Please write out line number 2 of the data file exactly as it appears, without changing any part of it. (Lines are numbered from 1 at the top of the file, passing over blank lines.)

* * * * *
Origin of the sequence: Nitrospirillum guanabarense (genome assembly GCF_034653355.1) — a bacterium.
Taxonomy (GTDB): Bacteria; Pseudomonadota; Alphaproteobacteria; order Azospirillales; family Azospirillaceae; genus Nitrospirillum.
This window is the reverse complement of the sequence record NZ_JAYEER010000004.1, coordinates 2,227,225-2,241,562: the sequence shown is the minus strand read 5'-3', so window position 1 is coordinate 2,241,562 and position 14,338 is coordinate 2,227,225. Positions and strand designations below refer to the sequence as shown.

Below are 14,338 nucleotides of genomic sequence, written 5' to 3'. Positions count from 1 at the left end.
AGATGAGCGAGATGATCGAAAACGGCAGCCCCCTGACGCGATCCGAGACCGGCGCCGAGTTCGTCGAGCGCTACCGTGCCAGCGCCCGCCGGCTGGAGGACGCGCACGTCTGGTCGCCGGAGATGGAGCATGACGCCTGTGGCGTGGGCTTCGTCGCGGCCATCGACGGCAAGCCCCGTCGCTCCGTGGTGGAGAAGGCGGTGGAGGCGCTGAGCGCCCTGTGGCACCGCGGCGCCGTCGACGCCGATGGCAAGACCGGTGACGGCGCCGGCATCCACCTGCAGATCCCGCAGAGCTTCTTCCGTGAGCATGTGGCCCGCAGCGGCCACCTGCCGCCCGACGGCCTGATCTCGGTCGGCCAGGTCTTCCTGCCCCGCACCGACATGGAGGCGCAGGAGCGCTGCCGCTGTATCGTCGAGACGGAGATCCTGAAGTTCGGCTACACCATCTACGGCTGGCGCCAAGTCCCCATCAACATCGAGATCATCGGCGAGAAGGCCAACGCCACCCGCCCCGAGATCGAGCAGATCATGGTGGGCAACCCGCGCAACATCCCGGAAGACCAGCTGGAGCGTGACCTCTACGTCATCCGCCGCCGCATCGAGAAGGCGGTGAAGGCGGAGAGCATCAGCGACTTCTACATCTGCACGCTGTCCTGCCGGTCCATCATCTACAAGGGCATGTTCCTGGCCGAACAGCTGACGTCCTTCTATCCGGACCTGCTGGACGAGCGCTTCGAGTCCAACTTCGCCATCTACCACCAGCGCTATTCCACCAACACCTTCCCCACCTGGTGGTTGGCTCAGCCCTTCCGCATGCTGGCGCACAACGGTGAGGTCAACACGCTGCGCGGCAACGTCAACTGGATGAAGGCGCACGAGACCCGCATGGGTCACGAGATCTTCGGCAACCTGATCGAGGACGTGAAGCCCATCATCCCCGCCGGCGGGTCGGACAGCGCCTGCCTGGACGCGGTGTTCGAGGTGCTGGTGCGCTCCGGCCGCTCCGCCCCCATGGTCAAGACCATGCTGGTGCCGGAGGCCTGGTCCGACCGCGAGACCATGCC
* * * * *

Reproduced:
Taxonomy (GTDB): Bacteria; Pseudomonadota; Alphaproteobacteria; order Azospirillales; family Azospirillaceae; genus Nitrospirillum.